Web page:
If you live in Chicago, there’s a good chance that you took a Second City improv class at some point. Who didn’t, right? We (by “we” of course I mean us writers, musicians, actors, artists, servers, bartenders, baristas, DJs, dog walkers, post-college-whatever-the-hell-we’re-doing-in-Chicago-stillers) live here, so we have to take advantage of our comedy scene. Improv is one of our city’s proudest pastimes. SNL is still handpicking them from here, iO still splits our sides, and The Onion brought their headquarters back from that overrated city of New York. We are the comedy city, and if you were at the Metropolis Coffee warehouse on Monday night, this would’ve been even more obvious.
This free event celebrated Shakespeare, Chicago style. It was BYOB, with a pinata, free shots of Koval whiskey, the rich aromas of freshly ground coffee, and free pork rinds. And this was all before the shows even started. Just another Monday night in Chicago I guess.
The first troupe, the Back Room Shakespeare Project, performed Twelfth Night, a comedy I had not seen before. Real quick, full disclosure, I am not a Shakespeare scholar. Not even close, really. I enjoyed Taming of the Shrew back in high school, but it’s been a few years since I’ve read or seen anything by old Bill. All I hoped for on this night was that I wouldn’t hear some cheap joke about something “to be or not to be” or a Montague/Capulet rift. Thankfully, these troupes weren’t lazy.
Surrounded by burlap sacks of coffee beans, the actors embraced Shakespeare’s comedy with equal parts irreverence and homage. Cross-dressing, star-crossed lovers played their roles with postmodern self-awareness and broken modern English. Busting down fourth walls was a part of the fun, with the actors delivering their immortal lines like some weird mix between Patrick Stewart at Steppenwolf and your drunken roommate complaining about the latest episode of Project Runway. The story held true to Shakespeare’s original version, a wild comedy of errors that ends happily with love and kisses. But the next show took Shakespeare’s other dramatic mask and made a giddy mockery of that frowny face.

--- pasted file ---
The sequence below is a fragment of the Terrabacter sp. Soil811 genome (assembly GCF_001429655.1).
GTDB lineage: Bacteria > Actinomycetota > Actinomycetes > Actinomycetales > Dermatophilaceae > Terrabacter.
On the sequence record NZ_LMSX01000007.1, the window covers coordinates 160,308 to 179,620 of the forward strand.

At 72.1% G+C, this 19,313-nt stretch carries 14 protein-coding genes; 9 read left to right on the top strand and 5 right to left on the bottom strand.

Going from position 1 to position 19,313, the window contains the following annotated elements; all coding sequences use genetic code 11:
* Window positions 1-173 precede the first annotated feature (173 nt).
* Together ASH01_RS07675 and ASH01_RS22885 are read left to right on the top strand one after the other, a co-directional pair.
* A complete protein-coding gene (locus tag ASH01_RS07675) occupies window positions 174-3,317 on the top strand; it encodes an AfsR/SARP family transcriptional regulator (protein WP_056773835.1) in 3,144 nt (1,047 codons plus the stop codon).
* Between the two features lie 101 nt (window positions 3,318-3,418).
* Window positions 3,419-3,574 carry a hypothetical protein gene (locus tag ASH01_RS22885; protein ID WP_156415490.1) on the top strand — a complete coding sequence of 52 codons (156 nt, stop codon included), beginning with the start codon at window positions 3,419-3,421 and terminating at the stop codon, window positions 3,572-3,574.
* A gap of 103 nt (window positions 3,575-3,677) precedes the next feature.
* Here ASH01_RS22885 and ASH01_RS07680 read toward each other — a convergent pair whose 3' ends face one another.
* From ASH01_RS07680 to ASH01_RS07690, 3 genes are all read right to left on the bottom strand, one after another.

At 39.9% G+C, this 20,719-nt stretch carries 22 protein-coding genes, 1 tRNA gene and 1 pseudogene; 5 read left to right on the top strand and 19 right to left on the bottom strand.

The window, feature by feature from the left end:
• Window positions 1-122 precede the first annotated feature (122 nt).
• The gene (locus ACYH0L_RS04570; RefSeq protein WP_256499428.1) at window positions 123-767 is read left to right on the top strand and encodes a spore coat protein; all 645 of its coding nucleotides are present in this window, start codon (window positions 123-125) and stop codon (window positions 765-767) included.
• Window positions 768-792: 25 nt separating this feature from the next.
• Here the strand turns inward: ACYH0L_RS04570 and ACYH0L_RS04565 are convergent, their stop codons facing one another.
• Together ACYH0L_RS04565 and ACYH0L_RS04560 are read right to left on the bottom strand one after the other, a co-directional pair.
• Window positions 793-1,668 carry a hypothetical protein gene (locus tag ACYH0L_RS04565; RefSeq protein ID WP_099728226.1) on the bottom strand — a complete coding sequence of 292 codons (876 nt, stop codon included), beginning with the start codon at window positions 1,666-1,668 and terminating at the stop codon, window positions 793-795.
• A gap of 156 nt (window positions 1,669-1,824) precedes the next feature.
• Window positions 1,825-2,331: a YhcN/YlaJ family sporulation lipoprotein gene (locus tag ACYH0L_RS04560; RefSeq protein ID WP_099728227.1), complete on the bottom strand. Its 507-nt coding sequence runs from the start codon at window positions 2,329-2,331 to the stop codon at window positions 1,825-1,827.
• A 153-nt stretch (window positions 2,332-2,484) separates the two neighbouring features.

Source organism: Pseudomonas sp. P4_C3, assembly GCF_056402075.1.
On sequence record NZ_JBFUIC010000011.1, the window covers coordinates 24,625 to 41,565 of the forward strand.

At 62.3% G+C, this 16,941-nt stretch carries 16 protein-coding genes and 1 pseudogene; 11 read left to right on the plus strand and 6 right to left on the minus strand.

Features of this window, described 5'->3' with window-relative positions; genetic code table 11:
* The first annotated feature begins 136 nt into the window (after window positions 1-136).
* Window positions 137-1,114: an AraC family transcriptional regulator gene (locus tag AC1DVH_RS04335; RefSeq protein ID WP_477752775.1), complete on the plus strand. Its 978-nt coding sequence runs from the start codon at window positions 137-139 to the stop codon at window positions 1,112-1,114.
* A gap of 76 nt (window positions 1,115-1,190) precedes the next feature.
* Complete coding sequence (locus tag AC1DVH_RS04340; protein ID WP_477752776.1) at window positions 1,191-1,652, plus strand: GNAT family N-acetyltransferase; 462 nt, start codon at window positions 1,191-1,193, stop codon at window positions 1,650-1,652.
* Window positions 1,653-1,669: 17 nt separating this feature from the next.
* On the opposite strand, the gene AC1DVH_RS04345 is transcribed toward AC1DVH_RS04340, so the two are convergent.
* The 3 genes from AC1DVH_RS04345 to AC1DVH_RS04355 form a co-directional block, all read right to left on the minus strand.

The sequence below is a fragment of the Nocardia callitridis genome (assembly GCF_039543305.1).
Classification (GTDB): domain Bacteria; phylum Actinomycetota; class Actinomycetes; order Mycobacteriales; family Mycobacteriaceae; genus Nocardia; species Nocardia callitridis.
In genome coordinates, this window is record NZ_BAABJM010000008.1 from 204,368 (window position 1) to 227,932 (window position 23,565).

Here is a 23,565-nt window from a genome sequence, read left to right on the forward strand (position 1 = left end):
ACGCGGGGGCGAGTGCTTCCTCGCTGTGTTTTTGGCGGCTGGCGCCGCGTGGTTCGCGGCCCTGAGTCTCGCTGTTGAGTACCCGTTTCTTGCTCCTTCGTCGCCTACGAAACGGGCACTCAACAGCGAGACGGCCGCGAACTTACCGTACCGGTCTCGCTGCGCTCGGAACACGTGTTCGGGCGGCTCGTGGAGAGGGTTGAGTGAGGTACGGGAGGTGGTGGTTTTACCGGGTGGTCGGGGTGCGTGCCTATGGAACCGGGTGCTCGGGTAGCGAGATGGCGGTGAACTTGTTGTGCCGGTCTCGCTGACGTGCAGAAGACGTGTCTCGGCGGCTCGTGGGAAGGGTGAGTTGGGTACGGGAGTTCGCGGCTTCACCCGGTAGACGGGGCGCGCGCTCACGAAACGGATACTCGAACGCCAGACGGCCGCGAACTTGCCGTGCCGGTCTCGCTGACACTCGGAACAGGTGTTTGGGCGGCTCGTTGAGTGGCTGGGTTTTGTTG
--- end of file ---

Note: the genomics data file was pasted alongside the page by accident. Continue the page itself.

The Improvised Shakespeare Company has been going for a few years now, and this was my first time seeing them. I know, it’s taken me way too long. I know. But you were all totally right. This is the smartest, quickest, most jaw-droppingly hilarious improv group you’ll see in this city. If Ross Bryant isn’t rich and famous in a few years…well, never mind, he will be. But for now these guys are ours, the pride and joy of Chicago. On Monday they improvised a direct sequel to Back Room’s rendition of Twelfth Night entitled, “Thirteenth Night: Tax Nightier” (the “Tax Nightier” part came from an audience suggestion to start the show. I suppose because it was April 15th…tax day. Except…night. So…nightier. Anyway). The all-male cast makes up limericks in matters of seconds, none of which ever fall flat. As they steadily build a plot, the archetypes of Shakespeare are magnified into what eventually becomes a surreal dreamworld of androgyny, incest, revenge, heartbreak, and tragedy. It’s stunning to watch it all come together.
I’m not giving anything away here, but “everybody’s gonna die!” Even the taxman who came to Malvolio’s party to collect the annual debts, greeted by a pile of corpses and a guilt-ridden antagonist holding a knife at his own chest. How does it all come to this classic Shakespearean end? Pure improv. That’s what makes this troupe so remarkable. And writing about it does no good. This was visceral lucidity. The one request the actors made at the beginning of the show was to not record any video. They reminded us that this was the debut performance of Thirteenth Night, but also the final performance as well. It was an event that only we would experience for this brief moment. We had this one chance to laugh at it, so nearly 200 of us did just that.
Luckily, the Improvised Shakespeare Company still performs every Friday night at iO. Shakespeare buffs and philistines alike can marvel at this insanely talented troupe’s take on the bard every weekend. But Monday night was special. It was a night to celebrate Shakespeare, local coffee, rainy tax days, and Chicago’s best and brightest in improv comedy. Why celebrate all those different things at the same time? Because, it’s improv in Chicago and the first rule is always say “yes,” and.” Thanks again, Del Close. Whether we’re in the midst of some bizarre comedy or a painful tragedy, we’re only in the moment for a little while, until we’re on to the next moment. And we’ll say “yes, and” to whatever that one is too. If those Second City classes taught us anything, it’s this. And so we laugh and have fun even on a tax day, even on a Monday, even when it’s rainy. This is just our scene around here.